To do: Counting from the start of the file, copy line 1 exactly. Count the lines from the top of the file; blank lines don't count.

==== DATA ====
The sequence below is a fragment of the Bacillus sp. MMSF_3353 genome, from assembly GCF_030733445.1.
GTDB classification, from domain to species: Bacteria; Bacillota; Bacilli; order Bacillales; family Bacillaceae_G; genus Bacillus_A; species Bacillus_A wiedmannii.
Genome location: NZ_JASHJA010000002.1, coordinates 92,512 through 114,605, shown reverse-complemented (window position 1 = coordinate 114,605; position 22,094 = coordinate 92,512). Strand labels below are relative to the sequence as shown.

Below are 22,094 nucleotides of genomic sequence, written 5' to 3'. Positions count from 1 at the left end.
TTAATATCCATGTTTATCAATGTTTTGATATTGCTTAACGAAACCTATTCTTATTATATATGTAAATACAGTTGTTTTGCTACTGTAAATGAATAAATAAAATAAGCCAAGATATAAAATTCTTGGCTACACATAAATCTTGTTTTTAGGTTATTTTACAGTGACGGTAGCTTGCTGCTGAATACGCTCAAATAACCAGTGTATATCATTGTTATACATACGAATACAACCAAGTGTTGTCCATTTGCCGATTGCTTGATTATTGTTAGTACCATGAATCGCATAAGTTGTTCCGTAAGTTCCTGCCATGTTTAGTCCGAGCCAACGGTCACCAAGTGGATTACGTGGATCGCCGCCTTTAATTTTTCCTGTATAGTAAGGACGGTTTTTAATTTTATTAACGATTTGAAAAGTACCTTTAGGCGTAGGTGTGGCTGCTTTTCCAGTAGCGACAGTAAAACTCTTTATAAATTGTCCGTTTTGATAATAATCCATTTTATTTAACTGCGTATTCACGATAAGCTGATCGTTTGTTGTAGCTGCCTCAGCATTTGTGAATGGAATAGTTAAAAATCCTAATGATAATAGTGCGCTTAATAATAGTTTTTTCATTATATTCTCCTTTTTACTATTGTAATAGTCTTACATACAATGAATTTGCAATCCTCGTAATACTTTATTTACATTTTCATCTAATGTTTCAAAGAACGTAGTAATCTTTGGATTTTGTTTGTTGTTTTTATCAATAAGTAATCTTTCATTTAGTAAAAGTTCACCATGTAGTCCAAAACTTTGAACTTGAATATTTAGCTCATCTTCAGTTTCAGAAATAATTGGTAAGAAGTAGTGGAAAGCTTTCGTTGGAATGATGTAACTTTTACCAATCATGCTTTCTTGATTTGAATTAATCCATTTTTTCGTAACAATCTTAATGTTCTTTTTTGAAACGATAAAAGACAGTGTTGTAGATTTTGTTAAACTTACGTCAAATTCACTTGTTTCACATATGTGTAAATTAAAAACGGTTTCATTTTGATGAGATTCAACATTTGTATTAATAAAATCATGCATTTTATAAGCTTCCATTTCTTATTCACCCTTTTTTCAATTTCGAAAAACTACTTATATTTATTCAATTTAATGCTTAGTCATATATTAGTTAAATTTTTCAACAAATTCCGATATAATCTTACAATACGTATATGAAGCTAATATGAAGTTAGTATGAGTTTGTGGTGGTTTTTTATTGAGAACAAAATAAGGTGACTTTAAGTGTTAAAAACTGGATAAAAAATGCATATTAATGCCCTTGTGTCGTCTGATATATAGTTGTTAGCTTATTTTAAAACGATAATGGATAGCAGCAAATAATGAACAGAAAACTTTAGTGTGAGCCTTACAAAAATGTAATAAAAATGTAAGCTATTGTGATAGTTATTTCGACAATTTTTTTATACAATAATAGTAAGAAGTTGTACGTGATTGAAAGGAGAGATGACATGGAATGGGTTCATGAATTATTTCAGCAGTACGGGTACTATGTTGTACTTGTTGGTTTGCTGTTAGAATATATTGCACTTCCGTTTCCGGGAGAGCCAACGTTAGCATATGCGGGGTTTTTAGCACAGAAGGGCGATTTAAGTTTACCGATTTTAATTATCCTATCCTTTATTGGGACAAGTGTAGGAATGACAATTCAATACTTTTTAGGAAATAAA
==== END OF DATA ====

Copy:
The sequence below is a fragment of the Bacillus sp. MMSF_3353 genome, from assembly GCF_030733445.1.